Astronomers ask Marylanders for help in star eclipse study

September 11, 1998|By Frank D. Roylance | Frank D. Roylance,SUN STAFF

Astronomers are asking Marylanders with video cameras to help them study the eclipse of a bright star early tomorrow morning.

At 3: 17 a.m., as seen from Baltimore (a bit earlier south of the city), the sunlit, upper-left-hand edge of the moon's disc will pass in front of a star called Aldebaran. Twenty-six minutes later, at 3: 43 a.m., the star will pop back into view on the darkened upper-right-hand edge of the moon.

It's called an "occultation," and it's the second lunar occultation of Aldebaran this year. The first was the evening of March 4.

With clear skies, the star's reappearance can be seen with the naked eye, although it's better with binoculars.

David Dunham, president of the International Occultation Timing Association (IOTA), said that by precisely timing lunar occultations from different points on the Earth's surface, astronomers are able to develop accurate profiles of the elevations of hills and valleys on the edges of the moon's disc.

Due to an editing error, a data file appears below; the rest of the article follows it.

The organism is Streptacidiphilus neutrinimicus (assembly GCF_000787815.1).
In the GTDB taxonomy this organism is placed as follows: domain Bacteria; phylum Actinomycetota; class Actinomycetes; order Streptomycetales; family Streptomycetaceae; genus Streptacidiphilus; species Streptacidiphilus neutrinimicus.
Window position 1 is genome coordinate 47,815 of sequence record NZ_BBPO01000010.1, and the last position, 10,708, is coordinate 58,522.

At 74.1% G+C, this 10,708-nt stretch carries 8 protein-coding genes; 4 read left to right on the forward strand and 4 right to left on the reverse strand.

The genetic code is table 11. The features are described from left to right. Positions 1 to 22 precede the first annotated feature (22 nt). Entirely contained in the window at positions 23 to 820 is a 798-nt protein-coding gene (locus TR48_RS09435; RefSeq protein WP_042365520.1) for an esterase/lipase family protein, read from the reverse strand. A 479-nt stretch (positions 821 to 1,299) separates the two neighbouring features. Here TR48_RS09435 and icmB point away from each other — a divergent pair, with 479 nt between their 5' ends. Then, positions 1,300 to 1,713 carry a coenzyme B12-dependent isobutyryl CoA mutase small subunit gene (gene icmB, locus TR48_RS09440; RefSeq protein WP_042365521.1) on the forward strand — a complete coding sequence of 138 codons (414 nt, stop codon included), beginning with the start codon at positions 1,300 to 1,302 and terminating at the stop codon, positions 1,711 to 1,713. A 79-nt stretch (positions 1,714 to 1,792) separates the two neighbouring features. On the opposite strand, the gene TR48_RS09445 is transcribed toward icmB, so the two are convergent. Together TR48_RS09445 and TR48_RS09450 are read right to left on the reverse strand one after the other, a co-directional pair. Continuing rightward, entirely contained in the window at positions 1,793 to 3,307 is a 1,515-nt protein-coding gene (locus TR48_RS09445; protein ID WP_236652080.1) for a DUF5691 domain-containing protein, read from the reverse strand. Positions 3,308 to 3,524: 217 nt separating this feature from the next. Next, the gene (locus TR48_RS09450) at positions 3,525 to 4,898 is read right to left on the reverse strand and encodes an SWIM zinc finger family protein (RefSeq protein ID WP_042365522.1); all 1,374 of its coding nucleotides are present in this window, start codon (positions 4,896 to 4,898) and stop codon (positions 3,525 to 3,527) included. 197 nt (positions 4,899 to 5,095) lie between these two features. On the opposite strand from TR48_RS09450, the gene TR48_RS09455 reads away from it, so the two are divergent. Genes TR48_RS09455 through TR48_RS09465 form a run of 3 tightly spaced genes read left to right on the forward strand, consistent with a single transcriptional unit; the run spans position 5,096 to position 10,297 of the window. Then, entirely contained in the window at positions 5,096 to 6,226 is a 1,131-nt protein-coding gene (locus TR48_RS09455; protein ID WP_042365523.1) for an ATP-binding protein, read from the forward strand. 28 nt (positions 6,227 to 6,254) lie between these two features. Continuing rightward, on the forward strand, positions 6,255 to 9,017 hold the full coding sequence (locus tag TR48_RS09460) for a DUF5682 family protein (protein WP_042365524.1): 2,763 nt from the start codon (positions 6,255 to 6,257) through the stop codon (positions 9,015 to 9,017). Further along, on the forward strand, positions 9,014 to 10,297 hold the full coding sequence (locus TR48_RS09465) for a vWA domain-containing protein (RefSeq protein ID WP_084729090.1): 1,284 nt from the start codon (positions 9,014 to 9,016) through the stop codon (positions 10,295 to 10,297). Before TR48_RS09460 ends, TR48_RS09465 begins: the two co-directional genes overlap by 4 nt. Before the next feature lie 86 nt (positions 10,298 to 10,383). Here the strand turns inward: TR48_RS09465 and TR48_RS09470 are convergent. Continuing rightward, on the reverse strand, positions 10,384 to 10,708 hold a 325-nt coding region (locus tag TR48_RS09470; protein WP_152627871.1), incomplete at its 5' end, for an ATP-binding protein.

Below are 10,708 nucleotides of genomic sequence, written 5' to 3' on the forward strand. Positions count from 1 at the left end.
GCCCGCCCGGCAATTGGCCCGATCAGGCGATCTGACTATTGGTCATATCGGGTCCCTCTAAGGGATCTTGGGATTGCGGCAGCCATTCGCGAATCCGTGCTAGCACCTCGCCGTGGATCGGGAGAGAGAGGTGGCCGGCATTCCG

The profiles are then used during solar eclipses to help produce accurate measurements of the sun's diameter. Changes in that diameter could signal increased solar activity, and climatic changes on Earth.

This time, Dunham said, "We've organized Howard High School students, and we're getting them out to record it on their camcorders." But anyone with a video camera and a portable radio is welcome to help.

They should videotape the occultation, with the broadcast from WBAL Radio (1090 AM) on the soundtrack to provide scientists with a precise time reference. "It's the reappearance [from the dark side at 3: 43 a.m.] that we want them to record," Dunham said. Aldebaran's disappearance will be too hard to see in the glare of the moon's bright side.

Those videotaping should enclose a diagram of their location, noting the distance to the nearest intersection accurate to within 10 feet. The tape and diagram should be mailed to Sara Parrott, Mount Hebron High School, Route 99, Ellicott City 21042.

Information: IOTA's Web site, at (tilde)robinson/iotandx.htm

Pub Date: 9/11/98

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